'Drummer' redux: famed leather magazine gets a reboot

  • by Race Bannon
  • Wednesday November 6, 2019
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Sexy hunks Teddy Torres (left) and Eisen Loch (right) from the Drummer cover photo shoot. photo: McKenzie James
Sexy hunks Teddy Torres (left) and Eisen Loch (right) from the Drummer cover photo shoot. photo: McKenzie James

Any man who traveled within the gay leather world of the late 1970s, '80s and '90s likely read or knew of Drummer magazine. Founded by John H. Embry and Jeanne Barney in Los Angeles in 1975, it quickly grew to become the iconic publication chronicling and nurturing the fantasies of gay men's leather subculture.

The last issue of Drummer was published in 1999. Until now. Drummer is back. In early October a new iteration of the magazine debuted.

Before I continue, in the interest of full disclosure, I write for the new Drummer and I had strong ties to the original. One of the magazine's past owners, Tony DeBlase, was as close as I had to a mentor during the most active part of my BDSM education phase.

With that said, I am incredibly excited that a magazine that fueled and fostered my fantasies and so much of early gay men's leather, BDSM and kink culture has been revived.

I asked Jack MacCullum, the owner and Publisher of the new Drummer, what made him decide to bring back the magazine and the process to acquire it.

(Left to right): Drummer Editor Mike Miksche; Jack MacCullum, Owner and Publisher; and Eisen Lock, who was the magazine's first cover model. Photo Credit: inkedKenny  

"The process was actually quite interesting. Drummer magazine and the associated contest has been a large part of my coming out experience since 1979, from the first time I picked up the magazine to my title run in 1988 to my run for Mid-Atlantic Drummer (D.N.A., aka Drummer North America) in 2016, and then becoming the National titleholder for D.N.A. in 2017.

"I ran for D.N.A. understanding it was the original Drummer title. In January 2018, as the current titleholder of D.N.A., I experienced the implosion of that title circuit and was appointed the epicenter of that implosion. My partner, Spike, and I began some research on who actually owned Drummer — the magazine, events and contest. The internet is an amazing thing.

"After some digging, we found that the last owner was Martijn Bakker, owner of RoB Amsterdam. I began negotiating with Martijn in March of 2018. Over a period of six months we came to an agreement and I finalized the purchase during Amsterdam Leather Pride 2018."

Mike Miksche, the Editor of Drummer, mentioned that prior to the magazine's launch he and MacCullum were quite nervous. They felt a lot of pressure to live up to the original Drummer of yesteryear. Their objective was to be true to its roots while still looking to the future. Miksche reports that the response has been overwhelmingly positive.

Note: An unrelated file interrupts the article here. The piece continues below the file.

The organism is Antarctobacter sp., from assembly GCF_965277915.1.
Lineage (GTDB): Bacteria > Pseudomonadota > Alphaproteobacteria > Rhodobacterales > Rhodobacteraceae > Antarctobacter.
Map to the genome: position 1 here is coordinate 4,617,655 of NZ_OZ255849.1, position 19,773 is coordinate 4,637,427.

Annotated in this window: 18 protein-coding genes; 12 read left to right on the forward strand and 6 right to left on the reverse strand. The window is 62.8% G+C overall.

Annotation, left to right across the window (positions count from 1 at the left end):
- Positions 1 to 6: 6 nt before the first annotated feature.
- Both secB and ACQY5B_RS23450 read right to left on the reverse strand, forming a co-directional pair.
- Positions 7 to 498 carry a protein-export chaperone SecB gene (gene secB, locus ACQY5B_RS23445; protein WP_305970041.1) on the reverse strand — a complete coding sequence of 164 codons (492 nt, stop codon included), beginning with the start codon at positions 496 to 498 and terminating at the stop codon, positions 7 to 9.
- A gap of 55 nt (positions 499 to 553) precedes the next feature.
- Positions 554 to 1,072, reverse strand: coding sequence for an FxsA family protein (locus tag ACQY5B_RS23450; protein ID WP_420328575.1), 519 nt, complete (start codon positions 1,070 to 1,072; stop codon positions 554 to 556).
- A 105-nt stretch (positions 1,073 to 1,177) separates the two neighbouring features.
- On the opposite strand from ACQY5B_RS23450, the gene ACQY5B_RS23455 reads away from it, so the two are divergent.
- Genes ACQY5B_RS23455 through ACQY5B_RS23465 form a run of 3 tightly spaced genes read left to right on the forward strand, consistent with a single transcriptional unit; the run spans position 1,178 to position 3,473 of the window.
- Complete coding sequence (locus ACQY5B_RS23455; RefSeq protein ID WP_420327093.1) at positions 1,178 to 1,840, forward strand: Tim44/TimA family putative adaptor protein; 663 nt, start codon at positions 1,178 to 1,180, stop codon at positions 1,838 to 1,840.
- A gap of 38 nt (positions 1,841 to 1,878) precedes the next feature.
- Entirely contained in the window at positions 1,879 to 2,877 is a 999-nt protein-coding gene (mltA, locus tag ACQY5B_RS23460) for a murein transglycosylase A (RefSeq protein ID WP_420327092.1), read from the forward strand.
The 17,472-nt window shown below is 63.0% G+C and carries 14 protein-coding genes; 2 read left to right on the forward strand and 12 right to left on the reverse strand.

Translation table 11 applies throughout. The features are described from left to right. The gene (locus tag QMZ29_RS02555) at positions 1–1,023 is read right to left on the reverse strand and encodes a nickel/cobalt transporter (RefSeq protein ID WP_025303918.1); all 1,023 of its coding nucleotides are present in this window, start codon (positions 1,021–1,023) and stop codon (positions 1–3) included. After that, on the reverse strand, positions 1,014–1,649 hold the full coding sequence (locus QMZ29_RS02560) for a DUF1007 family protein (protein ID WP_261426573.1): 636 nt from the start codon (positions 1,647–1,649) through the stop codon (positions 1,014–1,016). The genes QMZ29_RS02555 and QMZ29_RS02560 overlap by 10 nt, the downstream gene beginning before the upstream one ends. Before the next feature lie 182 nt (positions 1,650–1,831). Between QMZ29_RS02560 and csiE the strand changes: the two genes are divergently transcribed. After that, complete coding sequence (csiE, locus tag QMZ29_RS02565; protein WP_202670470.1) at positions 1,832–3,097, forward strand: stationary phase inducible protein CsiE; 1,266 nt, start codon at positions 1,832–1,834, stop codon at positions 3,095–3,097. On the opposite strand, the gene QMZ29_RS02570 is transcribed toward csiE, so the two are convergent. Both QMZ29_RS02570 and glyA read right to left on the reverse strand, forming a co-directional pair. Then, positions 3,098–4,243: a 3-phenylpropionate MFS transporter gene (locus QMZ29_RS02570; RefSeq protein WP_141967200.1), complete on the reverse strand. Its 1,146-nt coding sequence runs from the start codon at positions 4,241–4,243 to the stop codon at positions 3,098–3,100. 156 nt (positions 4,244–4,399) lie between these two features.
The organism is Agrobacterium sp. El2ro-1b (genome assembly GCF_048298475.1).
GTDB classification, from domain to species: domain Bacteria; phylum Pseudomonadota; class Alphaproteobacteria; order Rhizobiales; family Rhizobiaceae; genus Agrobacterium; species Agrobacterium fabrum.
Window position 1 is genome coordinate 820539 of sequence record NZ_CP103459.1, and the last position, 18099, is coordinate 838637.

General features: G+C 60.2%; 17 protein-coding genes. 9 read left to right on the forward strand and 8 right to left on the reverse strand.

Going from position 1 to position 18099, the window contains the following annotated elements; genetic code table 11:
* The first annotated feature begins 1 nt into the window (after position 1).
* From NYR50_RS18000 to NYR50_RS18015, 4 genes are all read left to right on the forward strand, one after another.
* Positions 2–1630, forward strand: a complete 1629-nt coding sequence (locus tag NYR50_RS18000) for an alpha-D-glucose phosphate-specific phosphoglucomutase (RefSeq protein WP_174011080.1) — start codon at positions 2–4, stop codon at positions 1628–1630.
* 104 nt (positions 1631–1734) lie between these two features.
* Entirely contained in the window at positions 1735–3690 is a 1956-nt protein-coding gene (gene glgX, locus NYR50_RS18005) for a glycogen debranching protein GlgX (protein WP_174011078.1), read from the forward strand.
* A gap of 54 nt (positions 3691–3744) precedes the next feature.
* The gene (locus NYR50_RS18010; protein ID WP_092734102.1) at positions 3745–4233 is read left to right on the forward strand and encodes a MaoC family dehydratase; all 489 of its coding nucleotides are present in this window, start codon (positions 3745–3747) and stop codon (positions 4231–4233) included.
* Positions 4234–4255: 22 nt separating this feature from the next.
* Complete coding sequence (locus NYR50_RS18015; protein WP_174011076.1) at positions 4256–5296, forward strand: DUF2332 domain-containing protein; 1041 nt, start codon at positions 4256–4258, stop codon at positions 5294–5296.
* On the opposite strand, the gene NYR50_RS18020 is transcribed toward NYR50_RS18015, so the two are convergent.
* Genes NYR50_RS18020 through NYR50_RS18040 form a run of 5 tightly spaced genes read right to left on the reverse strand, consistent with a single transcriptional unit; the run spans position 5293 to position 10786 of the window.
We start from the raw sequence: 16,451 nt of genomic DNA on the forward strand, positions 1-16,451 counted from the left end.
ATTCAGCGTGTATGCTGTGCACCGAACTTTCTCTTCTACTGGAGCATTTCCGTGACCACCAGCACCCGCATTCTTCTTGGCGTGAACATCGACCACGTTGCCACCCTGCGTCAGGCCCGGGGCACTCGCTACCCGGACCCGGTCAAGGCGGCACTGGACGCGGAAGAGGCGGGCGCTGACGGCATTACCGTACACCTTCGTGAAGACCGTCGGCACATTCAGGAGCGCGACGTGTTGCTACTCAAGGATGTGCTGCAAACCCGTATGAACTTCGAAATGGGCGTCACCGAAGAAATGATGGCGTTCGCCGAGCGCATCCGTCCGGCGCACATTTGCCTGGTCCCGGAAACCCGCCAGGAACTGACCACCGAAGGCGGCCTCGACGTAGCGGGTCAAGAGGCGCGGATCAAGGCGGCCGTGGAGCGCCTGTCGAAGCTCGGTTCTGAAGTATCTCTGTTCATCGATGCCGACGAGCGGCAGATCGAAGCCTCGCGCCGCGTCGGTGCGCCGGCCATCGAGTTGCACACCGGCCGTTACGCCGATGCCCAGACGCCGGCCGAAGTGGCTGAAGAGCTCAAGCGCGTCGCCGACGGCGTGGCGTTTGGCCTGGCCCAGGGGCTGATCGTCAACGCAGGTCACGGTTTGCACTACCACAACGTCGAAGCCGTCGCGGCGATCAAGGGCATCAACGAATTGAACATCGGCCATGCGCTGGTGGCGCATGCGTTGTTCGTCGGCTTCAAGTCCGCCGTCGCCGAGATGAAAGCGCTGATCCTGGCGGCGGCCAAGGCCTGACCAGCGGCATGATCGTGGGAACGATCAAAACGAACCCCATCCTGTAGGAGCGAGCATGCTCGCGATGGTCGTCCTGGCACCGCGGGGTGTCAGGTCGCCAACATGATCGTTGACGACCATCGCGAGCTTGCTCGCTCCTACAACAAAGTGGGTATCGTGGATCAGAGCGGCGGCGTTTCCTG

Cover of the first issue #215 of the relaunched Drummer featuring Eisen Loch. photo: McKenzie James  

While Miksche says that he hasn't heard a single negative thing about the relaunched magazine, he and MacCullum are always open to constructive criticism that can help them improve the magazine for future issues.

I asked Miksche what their vision was for the new Drummer.

"Our vision is to accurately reflect the gay leather scene while educating our readers about fetishes and kinks that are under-reported or underrepresented. One of my hopes is that this magazine will teach kinksters in remote places that there's nothing wrong with the kinky desires that they might be feeling."

The relaunch of the magazine has been active and robust. They've already had relaunch parties in Berlin and Palm Springs. They have others planned for Fort Lauderdale and Toronto, and there will be an event they're co-hosting in London next year. Along with the magazine relaunch, they've made available Drummer-branded merchandise that they hope to expand over time.

MacCullum and Miksche are both dedicated to honoring the reputation of the original Drummer. When it came to designing the look of the new magazine, it was important for them to stay true to the magazine's roots. So, they ended up using the original logo from 1975, but created a modern environment in which it can exist.

The new Drummer magazine intends to represent kinks and fetishes of many kinds, rubber being one of them. Photo: PIGtures  

Another way they honored the original was through publication issue numbering. The original Drummer ended at issue 214. They relaunched the magazine as issue 215. They have also reached out to some original Drummer alumni to advise and contribute, and many have said yes.

The impetus behind reviving Drummer was a feeling that it is unlike any other publication currently available. As MacCullum pointed out in the premiere issue, "Our goal is to celebrate masculine, gay leather sexuality that is free of misogyny, transphobia, and racism of any kind."

The new magazine's team doesn't feel there is a gay leather and kink publication currently doing that in North America. They hope Drummer fills that void.

Another unique aspect of the magazine is their intention to use real men in the photography versus models whenever possible so that it best reflects their readers. Other fetish publications tend to use young men who are muscled or lean. There's nothing wrong with that, but Drummer is choosing to go for something more real and honest, because they think it's much sexier.

I'm excited to see an important magazine for kinky gay men rise from the ashes. For information about Drummer, visit their website: www.DrummerMen.com

For leather events and previous columns, visit https://www.ebar.com/bartab/leather-kink

Race Bannon is a local author, blogger and activist. www.bannon.com